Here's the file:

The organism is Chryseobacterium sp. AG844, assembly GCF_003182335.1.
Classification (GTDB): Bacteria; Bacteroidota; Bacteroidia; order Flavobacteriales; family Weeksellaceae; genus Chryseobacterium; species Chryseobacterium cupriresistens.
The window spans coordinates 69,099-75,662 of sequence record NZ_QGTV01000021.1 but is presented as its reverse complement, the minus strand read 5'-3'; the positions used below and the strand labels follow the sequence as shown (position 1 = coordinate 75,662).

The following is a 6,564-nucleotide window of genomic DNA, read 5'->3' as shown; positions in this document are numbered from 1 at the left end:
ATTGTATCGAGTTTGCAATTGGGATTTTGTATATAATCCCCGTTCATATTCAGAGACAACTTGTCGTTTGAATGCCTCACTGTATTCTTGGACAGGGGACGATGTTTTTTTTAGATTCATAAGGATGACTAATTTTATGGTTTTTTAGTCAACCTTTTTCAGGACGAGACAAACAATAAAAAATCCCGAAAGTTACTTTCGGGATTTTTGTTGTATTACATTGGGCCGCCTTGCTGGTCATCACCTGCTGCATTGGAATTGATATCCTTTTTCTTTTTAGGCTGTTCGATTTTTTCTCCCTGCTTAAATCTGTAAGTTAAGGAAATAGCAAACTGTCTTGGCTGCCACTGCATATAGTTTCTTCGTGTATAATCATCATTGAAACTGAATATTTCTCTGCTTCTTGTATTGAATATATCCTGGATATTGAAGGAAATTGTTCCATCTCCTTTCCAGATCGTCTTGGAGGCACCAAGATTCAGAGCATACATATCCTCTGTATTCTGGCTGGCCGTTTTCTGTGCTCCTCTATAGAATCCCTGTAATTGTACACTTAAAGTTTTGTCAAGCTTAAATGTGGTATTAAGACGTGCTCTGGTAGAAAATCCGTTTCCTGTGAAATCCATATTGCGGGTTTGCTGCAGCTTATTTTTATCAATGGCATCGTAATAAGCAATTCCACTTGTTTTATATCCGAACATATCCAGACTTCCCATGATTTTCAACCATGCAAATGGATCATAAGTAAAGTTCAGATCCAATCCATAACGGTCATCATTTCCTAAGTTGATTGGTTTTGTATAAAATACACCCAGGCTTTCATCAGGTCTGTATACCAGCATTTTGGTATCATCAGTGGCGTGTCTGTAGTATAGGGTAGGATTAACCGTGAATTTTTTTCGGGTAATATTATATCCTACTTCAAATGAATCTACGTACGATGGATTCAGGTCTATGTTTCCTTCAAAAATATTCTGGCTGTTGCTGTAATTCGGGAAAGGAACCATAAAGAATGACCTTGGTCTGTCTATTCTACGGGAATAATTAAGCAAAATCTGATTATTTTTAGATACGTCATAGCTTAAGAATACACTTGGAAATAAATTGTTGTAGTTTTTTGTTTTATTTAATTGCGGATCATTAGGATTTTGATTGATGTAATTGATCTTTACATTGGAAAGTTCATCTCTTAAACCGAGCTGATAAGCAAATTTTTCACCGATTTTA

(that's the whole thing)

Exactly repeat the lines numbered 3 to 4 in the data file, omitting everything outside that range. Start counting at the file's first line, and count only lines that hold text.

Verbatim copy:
The window spans coordinates 69,099-75,662 of sequence record NZ_QGTV01000021.1 but is presented as its reverse complement, the minus strand read 5'-3'; the positions used below and the strand labels follow the sequence as shown (position 1 = coordinate 75,662).

The following is a 6,564-nucleotide window of genomic DNA, read 5'->3' as shown; positions in this document are numbered from 1 at the left end: